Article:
It’s our urgent labor to inform our neighbours
We are fellow travellers and we walk on common ground

Now scientists are working on a journey to the stars
And all along they’ve told us the first stepping stone is Mars
Oh the road keeps getting’ longer as we move through Outer Space
And we the people must be careful not to lose the human race

‘Knowin’ You Were Leavin’’ is another excellent song. Here the protagonist finds life alone even lonelier than he had expected when his ex departed. Yet another superb track comes with ‘Till You Were Gone’ (also recorded by Shelby Lynne):

Baby I wonder if you look the same
Do you have children?
What are their names?
Does the one that you’re with
Need you all night long
Like I never did until you were gone

I can recall that night at your place
The hurt in your eyes
The tears on your face
Would you take comfort if now you could see
How life without you is torture for me?

This was an excellent album, which is now available digitally.

Sadly Sixteenth Avenue could not sustain itself, and the label folded in November 1990, leaving Conlee and its other artists homeless again. A completed album was left on the shelf.

Conlee’s music for Sixteenth Avenue re-emerged in 2006, when it was licenced by another independent label, Varese. They put out Country Heart, a 16 track compilation consisting of most of the tracks from Fellow Travelers (dropping ‘Don’t Get Me Started’ and ‘Knowin’ You Were Leavin’’) plus eight of the tracks for the ‘lost album’.

‘Doghouse’, which was the current single at the time of the label’s collapse is a fun, tongue-in-cheek song about being in his wife’s bad book and, it turns out, the literal doghouse:

The man’s in the moon and the cats in the cradle and I’m in the doghouse
It never woulda happened if my best friend wasn’t such a loud mouth
She’s heard things that she don’t like about my nights out
Now she’s on me like an old cheap suit
I’m in the doghouse

Well the dog’s eating good and he don’t care
And I’m chewing bones in the cold night air
The whole thing seems just a little unfair
There he sits in my favorite chair

Who ever said they was man’s best friend had it all wrong
When she finds out you’ve been running with the pack you’ll be dog-gone
She says she’s got a bone to pick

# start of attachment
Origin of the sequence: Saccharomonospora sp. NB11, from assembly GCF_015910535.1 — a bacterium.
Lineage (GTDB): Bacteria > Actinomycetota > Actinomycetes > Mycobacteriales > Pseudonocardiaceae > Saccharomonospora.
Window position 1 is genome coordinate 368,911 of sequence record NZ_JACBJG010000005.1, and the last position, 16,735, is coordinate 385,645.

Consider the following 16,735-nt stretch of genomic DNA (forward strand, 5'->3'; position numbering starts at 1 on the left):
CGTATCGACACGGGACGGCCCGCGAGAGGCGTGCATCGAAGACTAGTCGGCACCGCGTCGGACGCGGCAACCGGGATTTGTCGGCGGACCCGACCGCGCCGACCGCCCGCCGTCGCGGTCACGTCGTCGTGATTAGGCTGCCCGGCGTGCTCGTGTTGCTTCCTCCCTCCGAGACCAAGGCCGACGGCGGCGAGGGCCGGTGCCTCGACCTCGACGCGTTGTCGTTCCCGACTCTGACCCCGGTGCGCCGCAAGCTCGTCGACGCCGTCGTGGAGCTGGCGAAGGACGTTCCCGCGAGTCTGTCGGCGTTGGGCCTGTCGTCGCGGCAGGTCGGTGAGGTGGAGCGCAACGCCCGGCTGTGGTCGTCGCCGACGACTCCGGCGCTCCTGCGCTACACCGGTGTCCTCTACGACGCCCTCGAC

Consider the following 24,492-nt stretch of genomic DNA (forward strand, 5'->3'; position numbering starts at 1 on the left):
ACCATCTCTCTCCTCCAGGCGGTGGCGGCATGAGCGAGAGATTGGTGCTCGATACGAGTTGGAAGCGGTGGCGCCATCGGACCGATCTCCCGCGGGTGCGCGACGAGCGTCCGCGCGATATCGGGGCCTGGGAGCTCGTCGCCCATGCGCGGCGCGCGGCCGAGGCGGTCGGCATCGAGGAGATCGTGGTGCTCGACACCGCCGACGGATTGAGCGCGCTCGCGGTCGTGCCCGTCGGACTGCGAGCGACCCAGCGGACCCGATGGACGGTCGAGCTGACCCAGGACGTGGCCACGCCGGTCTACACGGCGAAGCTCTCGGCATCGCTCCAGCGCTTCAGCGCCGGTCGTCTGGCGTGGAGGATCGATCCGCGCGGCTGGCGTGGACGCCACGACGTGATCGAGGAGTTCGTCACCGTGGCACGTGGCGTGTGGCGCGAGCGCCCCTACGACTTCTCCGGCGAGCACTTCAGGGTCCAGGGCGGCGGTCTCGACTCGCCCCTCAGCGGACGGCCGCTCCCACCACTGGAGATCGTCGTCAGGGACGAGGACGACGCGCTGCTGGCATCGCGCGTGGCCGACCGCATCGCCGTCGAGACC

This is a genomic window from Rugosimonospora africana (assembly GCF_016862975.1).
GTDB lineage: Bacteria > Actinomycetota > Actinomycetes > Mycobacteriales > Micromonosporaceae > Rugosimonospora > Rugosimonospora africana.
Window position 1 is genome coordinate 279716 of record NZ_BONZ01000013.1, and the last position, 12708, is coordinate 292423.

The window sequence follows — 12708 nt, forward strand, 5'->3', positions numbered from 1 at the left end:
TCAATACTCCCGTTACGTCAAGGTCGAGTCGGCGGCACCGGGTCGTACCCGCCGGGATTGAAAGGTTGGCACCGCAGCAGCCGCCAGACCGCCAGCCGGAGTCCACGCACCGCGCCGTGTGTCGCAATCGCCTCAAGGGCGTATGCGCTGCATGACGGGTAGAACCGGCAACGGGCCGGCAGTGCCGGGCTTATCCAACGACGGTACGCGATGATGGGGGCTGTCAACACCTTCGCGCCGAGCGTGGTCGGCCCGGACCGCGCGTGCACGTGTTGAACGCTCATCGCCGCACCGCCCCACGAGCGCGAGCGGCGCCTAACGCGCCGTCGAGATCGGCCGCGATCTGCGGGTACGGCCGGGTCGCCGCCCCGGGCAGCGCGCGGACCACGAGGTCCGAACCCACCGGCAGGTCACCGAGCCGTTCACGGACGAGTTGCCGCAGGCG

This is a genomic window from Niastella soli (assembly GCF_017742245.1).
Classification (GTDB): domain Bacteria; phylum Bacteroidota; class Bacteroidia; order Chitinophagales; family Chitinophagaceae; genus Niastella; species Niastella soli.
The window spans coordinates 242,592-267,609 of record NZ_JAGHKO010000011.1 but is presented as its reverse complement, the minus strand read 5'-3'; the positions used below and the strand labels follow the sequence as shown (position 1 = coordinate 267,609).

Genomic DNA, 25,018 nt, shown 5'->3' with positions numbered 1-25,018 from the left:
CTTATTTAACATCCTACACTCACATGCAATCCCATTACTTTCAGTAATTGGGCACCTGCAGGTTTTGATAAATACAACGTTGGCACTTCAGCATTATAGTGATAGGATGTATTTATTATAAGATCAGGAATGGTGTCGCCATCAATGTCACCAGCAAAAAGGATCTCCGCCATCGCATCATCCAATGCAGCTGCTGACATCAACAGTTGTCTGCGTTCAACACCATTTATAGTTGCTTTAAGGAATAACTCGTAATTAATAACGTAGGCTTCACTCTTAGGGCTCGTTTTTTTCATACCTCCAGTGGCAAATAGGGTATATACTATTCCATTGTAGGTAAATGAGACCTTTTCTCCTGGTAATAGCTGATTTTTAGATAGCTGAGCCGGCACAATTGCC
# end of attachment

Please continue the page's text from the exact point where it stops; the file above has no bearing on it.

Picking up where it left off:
Should i sit up and beg, should I fetch a stick
I can’t stay here scratching fleas and ticks in the doghouse ….

I can tell matters are getting real bad
I bit the mailman
I’ve been chasing cars up and down the street instead of women
The dog and the wife are gettin’ mighty thick
Looking through the window just makes me sick
This old dog better learn a new trick

It was written by Kenny Beard, John Bicknell, and Michael Grady.

My favorite of the added tracks is the steel-laced ‘I’m Not That Good At Goodbye’, a tenderly regretful ballad which was written by Don Williams and Bob McDill. It had been recorded by several artists previously, mostly in the 1970s, and is a beautiful song.

‘Black Label, White Lies’ is a beaty song about trying “to save some foolish pride” after the protagonist’s wife has left.

I’ve sat right here too many nights
Saying that women was wrapped too tight
To come undone unless I cut the strings
So I’m buyin’ drinks with this month’s rent
Tryin’ to look like I’m glad she went
Now I got no woman
I got no sense
But I got everybody here convinced with

Black Label and white lies
Sitting round the table tellin’ the guys
How it broke her heart to set me free
Order up another round
Tell them how her tears came down
And try to save some foolish pride with
Black Label and white lies

Written by Scott Wiseman, it was later covered by Confederate Railroad.

The protagonist of ‘Midnight’s Murder On Me’, in the same situation, take the lying one step further by not admitting to his friends his lady has even gone. Writer Kent Robbins also contributed ‘She Woke Up Leavin’’, a pretty good song with a protagonist finding his wife “remembered everything I’d ever done wrong”. A third Robbins song is the excellent ballad ‘Nothing Changed’, in which years have not dimmed the love felt for an ex.

‘I Can’t Stand To Watch My Old Flame Burn’ was written by Curtis Wright with Jeff Knight, an aspiring artist who released a couple of fine records himself in the early 90s. This track has some great fiddle.

‘Indian Head Penny’, written by Guy Clark and Verlon Thompson, is a story song about the life of a coin. The title track, written by Thom Schuyler and Larry Byrom, bemoans city life, and is quite pleasant. ‘Love Stands Tall’, written by Wayland Holyfield, Steve Dean and Sam Hogin, is a tribute to marriage and growing old together.

The newer tracks are not quite as strong as a collection as the original album, but the whole compilation makes great value. Some of the tracks have been repackaged in other collections as well.

Fellow Travelers: A+
Country Heart: A